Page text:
But a separate survey from the Elabe group gave a more nuanced picture. It also found that only a minority, 21 percent, wanted the retirement age increased, but a total of 56 percent thought the current system no longer worked and 60 percent thought it was financially unsustainable.

“I don’t know anyone who wants to work for longer, but I don’t know anyone who thinks they are not going to work for longer,” a minister close to Macron told AFP last week on condition of anonymity.

“Maybe I’m mistaken but I’m not sure that the turnout will be as large as the unions and LFI are hoping for,” he said, referring to the hard-left France Unbowed (LFI) political party that has backed the strikes.

The second decisive factor will be how the government introduces the reform in parliament where Macron’s allies are around 40 seats short of a majority.

Some favour slipping it into a social security budget bill that will be voted on in October — a stealthy move that will be denounced as under-handed by critics.

Others think more time should be taken for consultations with trade unions and opposition parties, even though they have all ruled out working with the government.

Macron prefers the quicker option, one senior MP told AFP on condition of anonymity.

In both scenarios, observers expect the government to resort to a controversial constitutional mechanism called “article 49.3” that allows the executive to ram legislation through the national assembly without a vote.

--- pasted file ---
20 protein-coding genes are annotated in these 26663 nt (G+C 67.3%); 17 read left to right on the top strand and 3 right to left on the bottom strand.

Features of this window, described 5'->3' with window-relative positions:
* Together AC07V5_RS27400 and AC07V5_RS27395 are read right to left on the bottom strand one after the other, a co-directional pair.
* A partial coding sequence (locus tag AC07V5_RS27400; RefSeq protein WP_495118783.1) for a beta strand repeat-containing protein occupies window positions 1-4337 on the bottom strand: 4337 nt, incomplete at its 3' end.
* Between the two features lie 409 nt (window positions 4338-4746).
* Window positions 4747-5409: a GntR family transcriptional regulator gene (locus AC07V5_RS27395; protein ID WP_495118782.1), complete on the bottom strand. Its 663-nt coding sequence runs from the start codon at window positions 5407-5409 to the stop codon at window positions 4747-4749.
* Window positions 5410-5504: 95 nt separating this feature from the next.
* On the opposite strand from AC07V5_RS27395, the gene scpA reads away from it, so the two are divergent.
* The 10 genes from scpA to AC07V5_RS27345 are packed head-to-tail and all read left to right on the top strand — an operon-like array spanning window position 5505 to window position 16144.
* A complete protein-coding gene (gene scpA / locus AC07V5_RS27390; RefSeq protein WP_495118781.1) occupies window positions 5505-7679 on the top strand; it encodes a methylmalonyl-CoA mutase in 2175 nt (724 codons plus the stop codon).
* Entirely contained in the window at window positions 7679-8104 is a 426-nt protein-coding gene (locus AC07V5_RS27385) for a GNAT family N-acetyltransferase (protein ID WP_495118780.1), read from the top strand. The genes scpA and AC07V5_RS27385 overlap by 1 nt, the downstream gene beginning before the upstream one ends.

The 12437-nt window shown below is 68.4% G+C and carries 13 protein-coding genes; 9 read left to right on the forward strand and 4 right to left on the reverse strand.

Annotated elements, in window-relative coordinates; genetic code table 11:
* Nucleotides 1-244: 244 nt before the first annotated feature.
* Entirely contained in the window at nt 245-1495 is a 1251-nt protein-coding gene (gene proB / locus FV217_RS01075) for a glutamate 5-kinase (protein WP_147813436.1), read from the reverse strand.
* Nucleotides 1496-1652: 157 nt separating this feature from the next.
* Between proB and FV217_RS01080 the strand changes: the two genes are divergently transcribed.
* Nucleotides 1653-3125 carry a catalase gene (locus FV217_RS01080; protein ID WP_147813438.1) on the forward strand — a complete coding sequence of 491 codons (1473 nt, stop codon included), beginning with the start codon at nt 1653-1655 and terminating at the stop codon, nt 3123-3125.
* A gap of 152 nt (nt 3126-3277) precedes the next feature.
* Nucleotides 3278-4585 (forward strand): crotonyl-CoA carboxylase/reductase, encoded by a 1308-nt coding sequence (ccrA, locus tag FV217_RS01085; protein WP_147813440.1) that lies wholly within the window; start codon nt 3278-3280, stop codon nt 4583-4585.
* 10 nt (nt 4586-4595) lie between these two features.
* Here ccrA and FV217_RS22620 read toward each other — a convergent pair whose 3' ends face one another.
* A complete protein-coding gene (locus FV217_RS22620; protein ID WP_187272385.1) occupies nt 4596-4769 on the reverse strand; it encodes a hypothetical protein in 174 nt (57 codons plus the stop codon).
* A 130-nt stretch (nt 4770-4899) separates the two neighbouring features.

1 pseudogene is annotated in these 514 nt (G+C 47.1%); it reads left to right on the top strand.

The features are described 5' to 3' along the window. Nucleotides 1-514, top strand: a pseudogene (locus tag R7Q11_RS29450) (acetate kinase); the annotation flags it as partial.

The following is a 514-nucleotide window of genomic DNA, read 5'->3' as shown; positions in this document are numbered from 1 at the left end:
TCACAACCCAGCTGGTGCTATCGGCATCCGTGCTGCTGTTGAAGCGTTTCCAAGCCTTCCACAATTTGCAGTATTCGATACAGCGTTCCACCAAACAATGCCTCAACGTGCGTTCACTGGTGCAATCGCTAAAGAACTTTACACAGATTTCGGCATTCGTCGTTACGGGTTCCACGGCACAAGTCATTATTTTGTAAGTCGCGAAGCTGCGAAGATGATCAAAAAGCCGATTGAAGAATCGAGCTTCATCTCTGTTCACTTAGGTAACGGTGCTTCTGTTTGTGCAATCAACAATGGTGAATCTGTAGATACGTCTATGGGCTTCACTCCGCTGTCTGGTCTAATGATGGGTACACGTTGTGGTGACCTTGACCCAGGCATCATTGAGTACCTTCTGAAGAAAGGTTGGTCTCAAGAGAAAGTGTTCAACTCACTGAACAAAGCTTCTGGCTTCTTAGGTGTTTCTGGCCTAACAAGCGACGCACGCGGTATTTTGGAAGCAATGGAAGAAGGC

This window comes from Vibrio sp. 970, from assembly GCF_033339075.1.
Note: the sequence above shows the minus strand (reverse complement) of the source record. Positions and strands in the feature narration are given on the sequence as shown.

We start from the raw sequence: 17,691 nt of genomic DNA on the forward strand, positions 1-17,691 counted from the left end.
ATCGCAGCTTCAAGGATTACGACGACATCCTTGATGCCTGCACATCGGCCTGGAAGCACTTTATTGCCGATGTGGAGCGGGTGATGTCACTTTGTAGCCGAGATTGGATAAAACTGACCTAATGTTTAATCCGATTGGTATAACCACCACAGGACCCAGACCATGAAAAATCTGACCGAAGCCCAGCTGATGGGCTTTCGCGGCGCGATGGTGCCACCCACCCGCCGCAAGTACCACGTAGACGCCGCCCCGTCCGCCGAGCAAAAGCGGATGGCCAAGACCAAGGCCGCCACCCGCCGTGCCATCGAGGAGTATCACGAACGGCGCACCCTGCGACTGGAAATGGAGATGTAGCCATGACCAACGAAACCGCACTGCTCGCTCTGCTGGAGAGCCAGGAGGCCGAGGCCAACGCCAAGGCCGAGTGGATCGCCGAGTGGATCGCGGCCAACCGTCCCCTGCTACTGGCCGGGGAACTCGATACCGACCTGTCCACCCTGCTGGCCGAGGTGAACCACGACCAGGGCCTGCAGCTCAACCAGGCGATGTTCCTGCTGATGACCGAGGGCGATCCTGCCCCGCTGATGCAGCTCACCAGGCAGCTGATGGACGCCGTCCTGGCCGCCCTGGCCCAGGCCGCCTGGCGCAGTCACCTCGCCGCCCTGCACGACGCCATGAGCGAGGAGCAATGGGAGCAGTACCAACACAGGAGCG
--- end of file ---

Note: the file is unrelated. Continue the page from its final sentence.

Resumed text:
If opposition parties unite against the measure or call a no-confidence motion in the government, they could trigger new elections.

The reform was “ballsy but dangerous,” one ally told French media last week.

Macron II

Success with the pension reform and separate changes to the unemployment benefits system will help the president re-launch his image as a reformer, experts say.

Since winning a historic second term in April, he has been caught up in the Ukraine war crisis amid reports the parliamentary election setback in June left him disoriented and even depressed.

“We’ve slightly lost the narrative of Macronism,” political scientist Bruno Cautres, a researcher at Sciences Po university in Paris, told AFP recently.

The challenge was giving the second term a “direction” and showing “how it builds on the results of the first”, he said.

“The essence of Macronism, which does not have a long history, is the leader and the programme,” added Benjamin Morel from Paris II university.

Since being elected as France’s youngest-ever president in 2017, Macron has made overhauling social security and workplace regulation part of his political DNA.

“Emmanuel Macron can’t easily back away from a reform because burying a reform, it’s like disavowing himself,” Morel said.